Male Stretch Marks Symptoms and Causes

Treatment Options

Stretch Marks

 

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We tend to think of stretch marks, also known as striae distensae (SD), as something that affects women much more than men, but that is actually not true. Men can—and do—get stretch marks and for many of the same reasons as women.

Although the skin is incredibly flexible, it does reach a point where it can no longer stretch (or stretch fast enough) without causing the tears and scarring we recognize as stretch marks.

Symptoms

Stretch marks develop when the skin stretches faster than it can grow. It takes place in the middle layer of skin, called the dermis, which is responsible for retaining the overall shape of the skin.

Stretch marks develop when the underlying tissues grow faster than the dermis, causing the dermis to tear. These tears leave linear striations on the upper layer of skin (epidermis) where the tissue has visibly thinned.

The tear will also cause tiny blood vessels in the skin to break, giving the stretch mark its characteristic pinkish or purplish hue. When they first develop, stretch marks may cause a burning or itching sensation. Over time, the normal pigmentation of the skin may return, although the tissues themselves may appear slightly shiny.

While stretch marks are not harmful, they are generally unpleasing and may cause emotional distress. Tanning tends to enhance rather than diminish their appearance.

Causes

While the causes of stretch marks in men are not all that different than women, they are primarily associated with three physiological conditions:

  • Rapid growth during puberty which primarily manifests with horizontal stretch marks on the upper arms, thighs, buttocks, and back
  • Rapid weight gain and obesity in which the accumulation of subcutaneous fat causes vertical stretch marks on the abdomen
  • Bodybuilding, in which the rapid growth of muscle will trigger stretch marks along the perimeter of a muscle (such as the outer edge of the chest muscle or in tandem with the striations of the shoulder muscle)

Beyond this characteristics, some men may be more predisposed to stretch marks than others. This is especially true in men with health conditions that cause the overproduction of hormones known as corticosteroids.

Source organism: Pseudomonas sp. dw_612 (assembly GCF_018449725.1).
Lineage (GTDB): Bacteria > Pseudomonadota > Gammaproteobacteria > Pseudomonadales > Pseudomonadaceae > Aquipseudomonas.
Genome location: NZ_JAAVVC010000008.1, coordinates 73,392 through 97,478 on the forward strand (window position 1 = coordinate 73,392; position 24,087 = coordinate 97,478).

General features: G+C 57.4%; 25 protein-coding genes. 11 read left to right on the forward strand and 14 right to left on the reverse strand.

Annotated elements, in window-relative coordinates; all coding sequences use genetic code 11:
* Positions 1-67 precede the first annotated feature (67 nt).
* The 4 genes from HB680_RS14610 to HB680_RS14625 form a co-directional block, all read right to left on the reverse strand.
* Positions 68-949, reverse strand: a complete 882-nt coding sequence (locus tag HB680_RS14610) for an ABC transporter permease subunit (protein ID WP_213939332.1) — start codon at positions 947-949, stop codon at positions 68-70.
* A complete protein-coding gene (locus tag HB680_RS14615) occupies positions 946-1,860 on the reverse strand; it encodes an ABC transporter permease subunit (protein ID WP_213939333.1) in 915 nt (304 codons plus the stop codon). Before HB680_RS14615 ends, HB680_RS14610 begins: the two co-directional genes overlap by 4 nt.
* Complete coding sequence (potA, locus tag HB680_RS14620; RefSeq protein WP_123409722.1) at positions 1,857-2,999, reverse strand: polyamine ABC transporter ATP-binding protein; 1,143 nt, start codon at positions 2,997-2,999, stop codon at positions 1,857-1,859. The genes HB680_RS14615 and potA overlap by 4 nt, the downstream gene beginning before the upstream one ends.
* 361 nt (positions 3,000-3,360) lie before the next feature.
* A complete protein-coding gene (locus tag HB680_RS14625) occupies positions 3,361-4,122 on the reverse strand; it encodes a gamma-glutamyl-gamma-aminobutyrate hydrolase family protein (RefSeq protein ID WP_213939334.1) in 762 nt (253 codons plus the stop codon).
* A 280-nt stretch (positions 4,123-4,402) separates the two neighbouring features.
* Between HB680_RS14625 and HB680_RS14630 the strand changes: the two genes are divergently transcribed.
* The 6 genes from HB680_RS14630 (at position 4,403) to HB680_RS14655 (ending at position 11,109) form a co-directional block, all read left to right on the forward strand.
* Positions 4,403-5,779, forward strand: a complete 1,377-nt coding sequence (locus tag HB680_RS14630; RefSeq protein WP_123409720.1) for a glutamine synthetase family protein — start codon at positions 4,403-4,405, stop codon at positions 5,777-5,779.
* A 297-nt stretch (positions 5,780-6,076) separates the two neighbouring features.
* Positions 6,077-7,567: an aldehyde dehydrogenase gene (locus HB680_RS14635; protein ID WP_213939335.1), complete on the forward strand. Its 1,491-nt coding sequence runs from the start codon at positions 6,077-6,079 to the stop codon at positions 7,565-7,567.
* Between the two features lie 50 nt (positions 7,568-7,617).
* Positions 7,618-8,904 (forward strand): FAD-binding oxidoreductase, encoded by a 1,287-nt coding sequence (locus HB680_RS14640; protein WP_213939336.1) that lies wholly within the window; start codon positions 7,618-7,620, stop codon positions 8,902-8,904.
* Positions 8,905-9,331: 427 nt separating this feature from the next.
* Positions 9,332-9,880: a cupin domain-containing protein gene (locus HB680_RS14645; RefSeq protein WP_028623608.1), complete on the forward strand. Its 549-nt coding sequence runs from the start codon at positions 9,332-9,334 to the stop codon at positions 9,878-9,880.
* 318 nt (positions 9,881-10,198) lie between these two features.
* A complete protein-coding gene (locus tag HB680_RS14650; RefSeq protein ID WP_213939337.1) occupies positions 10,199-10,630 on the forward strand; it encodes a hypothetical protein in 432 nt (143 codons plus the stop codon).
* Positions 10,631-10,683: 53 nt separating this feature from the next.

Among their many functions, corticosteroids regulate the production of skin cells known as keratinocytes in the epidermis and fibroblasts in the dermis.

Fibroblasts are especially important as they produce collagen that the body uses to keep the skin supple. If there is an overproduction of corticosteroid, less collagen is produced and the skin is less able to flex.

Corticosteroid overproduction is often associated with disorders of the adrenal glands. Diabetes, Cushing's disease, Marfan syndrome, Ehlers-Danos syndrome, and scleroderma are just some of the disorders associated with this effect.

Corticorticosteroid drugs used to treat a wide range of inflammatory and autoimmune disorders can also lead to a loss of collagen and an increased risk of stretch marks. Even topical corticosteroids can cause a thinning of the skin if overused.

Anabolic steroids used by some bodybuilders can also contribute.

Treatment

Stretch marks can have a profound effect on a person's self-confidence, particularly if they are extensive or severe. To this end, many men and women will resort to products which claim to prevent stretch marks and/or reduce their appearance. To date, there is little clinical evidence to support these claims.

With that being said, there are some over-the-counter and natural products that are believed to provide some relief compared to no treatment at all. Among them:

  • Topical tretinoin cream is widely used to treat acne. A small randomized study conducted in 2014 suggested that a 0.05% tretinoin cream may treat stretch marks as well, lessening the appearance of early (rather than established) scars.
  • Centella asiatica, also known as Gotu Kola, is a perennial herb used in topical preparations to prevent SD. While some older studies have suggested that it is more effective than a placebo (56 percent versus 34 percent), the studies were poorly designed and explored no other possible explanation for the results.
  • Microdermabrasion and laser treatments may help by improving the overall appearance of the skin, especially if the stretch marks are deep. A small study conducted in 2016 suggested that the procedures delivered better results than topical tretinoin creams.

If you have stretch marks, you may be able to prevent the further spread by losing weight. You can also reduce their appearance by using sunscreen and avoiding tanning and tanning beds.

Despite what some people may tell you, there is no diet that can reduce the risk of stretch marks or mechanical techniques, such as heat application or massage, that can prevent or treat the condition. Collagen supplements appear to have little if any, impact.

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